Andrew Bailey inching closer to return, may join Yankees sooner than we think

(NY Post)
(NY Post)

Sunday night’s game with the Mets was a textbook win for these Yankees. They got an early lead and made it stand up thanks to some stellar defense and an excellent bullpen — five relievers combined to throw 4.2 scoreless and hitless innings to preserve the lead. That’s exactly the kind of game the front office had in mind when they put this club together over the winter.

Thanks in part to that 19-inning game, we’ve already seen the Yankees cycle through several extra relievers these last few weeks. Matt Tracy, Kyle Davies, Joel De La Cruz, and Branden Pinder have all spent some time in the bullpen this year. The Yankees have plenty more bullpen options in Triple-A too, most notably Jacob Lindgren, Danny Burawa, Nick Rumbelow, Tyler Webb, and Jose Ramirez.

Further down the ladder is another more veteran bullpen option: rehabbing right-hander Andrew Bailey. He’s coming off major shoulder surgery but did get back on a mound in Spring Training and has been with High-A Tampa since the start of the minor league season. Including Grapefruit League play, the 30-year-old Bailey has thrown 10.2 innings across 12 appearances in 2015, pitching to a 5.06 ERA with 14 strikeouts and five walks overall.

At this point the actual performance is a secondary concern. Who cares that Bailey’s ERA is high in his first ten or so innings after missing nearly two full years to a shoulder injury? The most important thing is that he’s healthy and working his way back from his shoulder injury. Bailey’s usage has started to look like typical reliever usage too — he entered a game in the middle of an inning last week and pitched in back-to-back games over the weekend. Those are good signs that his rehab is going well.

Bailey was taken off the High-A Tampa roster and sent to Extended Spring Training yesterday, which usually means one of two things. Either he’s injured or the Yankees are preparing to move him up to a higher level. There’s no indication Bailey is hurt and it seems like he’s reached the point when a veteran pitcher would move up a level to continue his rehab. The question is which level, and is it possible that level is the big leagues?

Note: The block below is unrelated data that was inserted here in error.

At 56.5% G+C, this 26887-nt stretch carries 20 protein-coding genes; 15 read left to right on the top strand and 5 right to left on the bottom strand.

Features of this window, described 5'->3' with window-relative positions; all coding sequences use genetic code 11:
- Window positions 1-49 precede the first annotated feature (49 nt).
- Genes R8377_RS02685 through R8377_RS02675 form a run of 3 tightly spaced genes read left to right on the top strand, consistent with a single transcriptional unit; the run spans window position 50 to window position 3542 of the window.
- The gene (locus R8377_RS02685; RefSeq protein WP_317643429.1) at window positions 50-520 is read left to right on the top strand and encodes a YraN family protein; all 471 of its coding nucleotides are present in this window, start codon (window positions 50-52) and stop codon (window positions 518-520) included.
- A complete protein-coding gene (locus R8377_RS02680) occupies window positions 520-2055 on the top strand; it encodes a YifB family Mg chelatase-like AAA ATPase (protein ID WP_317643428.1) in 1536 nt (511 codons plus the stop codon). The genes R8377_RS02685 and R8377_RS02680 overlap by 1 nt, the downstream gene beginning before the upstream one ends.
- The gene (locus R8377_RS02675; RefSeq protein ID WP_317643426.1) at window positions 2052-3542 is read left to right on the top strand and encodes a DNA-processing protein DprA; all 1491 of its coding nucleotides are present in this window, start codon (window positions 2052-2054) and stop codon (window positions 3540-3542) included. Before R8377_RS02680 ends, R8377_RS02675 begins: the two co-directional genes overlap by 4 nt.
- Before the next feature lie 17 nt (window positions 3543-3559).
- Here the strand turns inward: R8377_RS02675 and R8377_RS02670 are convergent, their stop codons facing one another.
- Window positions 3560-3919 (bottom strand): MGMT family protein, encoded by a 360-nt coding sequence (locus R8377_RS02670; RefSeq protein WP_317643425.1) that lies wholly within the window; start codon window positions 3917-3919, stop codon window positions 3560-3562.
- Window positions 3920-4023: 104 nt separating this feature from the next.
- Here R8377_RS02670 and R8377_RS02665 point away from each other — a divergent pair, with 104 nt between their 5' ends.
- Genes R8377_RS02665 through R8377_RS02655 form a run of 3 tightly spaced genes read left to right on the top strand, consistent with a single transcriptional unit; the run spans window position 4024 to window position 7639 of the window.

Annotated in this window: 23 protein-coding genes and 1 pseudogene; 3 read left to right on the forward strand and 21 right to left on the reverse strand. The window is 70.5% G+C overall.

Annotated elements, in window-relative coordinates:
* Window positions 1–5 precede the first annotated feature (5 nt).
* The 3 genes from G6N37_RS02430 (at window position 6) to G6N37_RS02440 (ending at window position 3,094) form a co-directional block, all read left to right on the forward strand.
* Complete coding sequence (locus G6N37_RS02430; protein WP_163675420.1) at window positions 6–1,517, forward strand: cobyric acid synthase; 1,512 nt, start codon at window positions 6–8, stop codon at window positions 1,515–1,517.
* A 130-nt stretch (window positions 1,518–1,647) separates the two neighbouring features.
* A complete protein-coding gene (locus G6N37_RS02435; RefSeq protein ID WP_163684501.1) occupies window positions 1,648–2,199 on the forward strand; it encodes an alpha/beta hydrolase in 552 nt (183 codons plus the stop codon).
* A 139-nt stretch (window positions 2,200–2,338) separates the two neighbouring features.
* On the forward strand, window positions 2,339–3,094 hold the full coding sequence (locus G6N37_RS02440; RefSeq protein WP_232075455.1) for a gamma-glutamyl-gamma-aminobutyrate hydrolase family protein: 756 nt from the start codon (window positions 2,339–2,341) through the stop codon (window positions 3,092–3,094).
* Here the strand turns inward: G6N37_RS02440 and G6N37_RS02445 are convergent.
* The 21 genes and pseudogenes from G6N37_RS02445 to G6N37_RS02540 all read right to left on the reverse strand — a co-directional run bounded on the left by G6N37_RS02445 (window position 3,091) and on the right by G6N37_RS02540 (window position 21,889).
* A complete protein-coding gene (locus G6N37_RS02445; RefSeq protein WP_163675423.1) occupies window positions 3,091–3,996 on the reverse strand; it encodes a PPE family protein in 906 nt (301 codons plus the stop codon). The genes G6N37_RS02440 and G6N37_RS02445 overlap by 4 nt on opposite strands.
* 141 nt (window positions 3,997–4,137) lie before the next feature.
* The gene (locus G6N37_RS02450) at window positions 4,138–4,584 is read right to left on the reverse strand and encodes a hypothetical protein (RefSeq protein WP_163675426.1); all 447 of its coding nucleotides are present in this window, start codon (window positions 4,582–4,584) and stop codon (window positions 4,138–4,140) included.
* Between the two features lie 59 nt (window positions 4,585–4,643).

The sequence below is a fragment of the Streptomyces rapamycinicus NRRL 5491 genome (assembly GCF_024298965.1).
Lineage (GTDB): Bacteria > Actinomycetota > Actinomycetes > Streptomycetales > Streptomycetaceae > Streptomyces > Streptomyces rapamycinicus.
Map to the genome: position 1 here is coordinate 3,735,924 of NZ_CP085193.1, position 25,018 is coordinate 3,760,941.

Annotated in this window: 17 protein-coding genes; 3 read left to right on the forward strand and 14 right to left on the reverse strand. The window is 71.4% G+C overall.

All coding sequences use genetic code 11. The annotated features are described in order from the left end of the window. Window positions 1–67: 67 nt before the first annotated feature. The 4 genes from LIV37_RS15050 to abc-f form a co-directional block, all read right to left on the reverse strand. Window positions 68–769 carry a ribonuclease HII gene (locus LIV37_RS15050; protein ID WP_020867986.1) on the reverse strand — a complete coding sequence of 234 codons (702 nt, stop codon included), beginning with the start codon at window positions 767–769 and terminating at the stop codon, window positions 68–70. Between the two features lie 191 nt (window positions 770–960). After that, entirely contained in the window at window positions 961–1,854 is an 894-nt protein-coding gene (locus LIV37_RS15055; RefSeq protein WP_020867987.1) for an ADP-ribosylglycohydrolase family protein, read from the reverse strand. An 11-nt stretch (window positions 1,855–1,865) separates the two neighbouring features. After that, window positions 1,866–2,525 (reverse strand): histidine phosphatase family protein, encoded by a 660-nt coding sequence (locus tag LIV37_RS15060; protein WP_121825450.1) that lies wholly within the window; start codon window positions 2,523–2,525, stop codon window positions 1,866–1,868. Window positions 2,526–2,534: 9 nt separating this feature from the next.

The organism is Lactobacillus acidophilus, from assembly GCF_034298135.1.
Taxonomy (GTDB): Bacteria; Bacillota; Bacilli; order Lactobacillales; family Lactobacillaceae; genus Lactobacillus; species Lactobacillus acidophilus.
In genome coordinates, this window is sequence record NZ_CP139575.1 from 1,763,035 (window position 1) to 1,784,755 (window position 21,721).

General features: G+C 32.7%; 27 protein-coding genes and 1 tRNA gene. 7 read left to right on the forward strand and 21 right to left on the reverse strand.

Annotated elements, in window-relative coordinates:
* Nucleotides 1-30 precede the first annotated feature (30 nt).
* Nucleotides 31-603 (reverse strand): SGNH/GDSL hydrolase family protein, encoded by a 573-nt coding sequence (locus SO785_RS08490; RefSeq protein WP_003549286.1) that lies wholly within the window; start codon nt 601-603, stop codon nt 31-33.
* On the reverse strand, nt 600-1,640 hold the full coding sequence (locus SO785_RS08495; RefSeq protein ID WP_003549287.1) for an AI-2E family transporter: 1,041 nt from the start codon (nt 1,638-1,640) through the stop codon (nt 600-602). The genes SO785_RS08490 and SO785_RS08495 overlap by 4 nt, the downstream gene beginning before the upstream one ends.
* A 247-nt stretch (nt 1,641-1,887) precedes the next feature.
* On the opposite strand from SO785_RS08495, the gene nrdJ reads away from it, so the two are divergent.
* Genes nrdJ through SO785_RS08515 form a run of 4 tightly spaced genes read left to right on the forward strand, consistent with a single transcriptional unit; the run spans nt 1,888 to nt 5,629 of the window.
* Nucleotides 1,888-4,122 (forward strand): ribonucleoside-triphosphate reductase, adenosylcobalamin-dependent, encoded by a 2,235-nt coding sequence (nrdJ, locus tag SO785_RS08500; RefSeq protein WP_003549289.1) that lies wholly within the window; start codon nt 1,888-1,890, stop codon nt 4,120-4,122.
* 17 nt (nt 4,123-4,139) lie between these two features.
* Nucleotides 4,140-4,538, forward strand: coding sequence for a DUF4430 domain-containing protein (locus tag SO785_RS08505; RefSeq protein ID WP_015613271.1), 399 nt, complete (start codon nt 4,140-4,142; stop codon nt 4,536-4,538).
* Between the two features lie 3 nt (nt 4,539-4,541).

The Yankees are planning to call up Chase Whitley to make a spot start tomorrow, so the bullpen is going to get reworked a bit. Someone (Chasen Shreve?) will be sent down to make room for Whitley, then Whitley will presumably go down for another reliever Wednesday. Shreve and Pinder can’t come back since it will not have been ten days since they were optioned. Lindgren took a line drive off his foot yesterday, so he may be sidelined for a few days. That leaves Ramirez and Burawa as 40-man options and Rumbelow and Webb as non-40-man options.

Those four may or may not be better big league options than Bailey at this point. Who really knows? There may be other factors to consider as well. Bailey’s minor league contract could very well have an approaching opt-out date, say May 1st or something like that. (Johan Santana’s first opt-out date with the Blue Jays was April 28th, for example.) The Yankees could call Bailey up soon to keep him from opting out. They have spent more than a year rehabbing him, after all. They probably don’t want him to leave and get zero return for their effort.

Either way, Bailey or no Bailey, the Yankees have a quality big league option and several options waiting in Triple-A if necessary. Bailey was a low cost flier who is making real progress from his shoulder injury, and there’s a chance — albeit a small one — he could join the Yankees sooner rather than later. Whether he can be effective is another matter. Bailey is an option though, and following Whitley’s spot start tomorrow, the club will have to turn to one of their bullpen options to fill out the roster.

Injury Updates: Nova, Pirela, Capuano, Ryan

Pirela. (Brian Blanco/Getty)
Pirela. (Brian Blanco/Getty)

The Yankees and Tigers will play the third game of their four-game series a little later tonight. Until then, here are some injury updates via Marly Rivera, George King, Chad Jennings, and the Associated Press.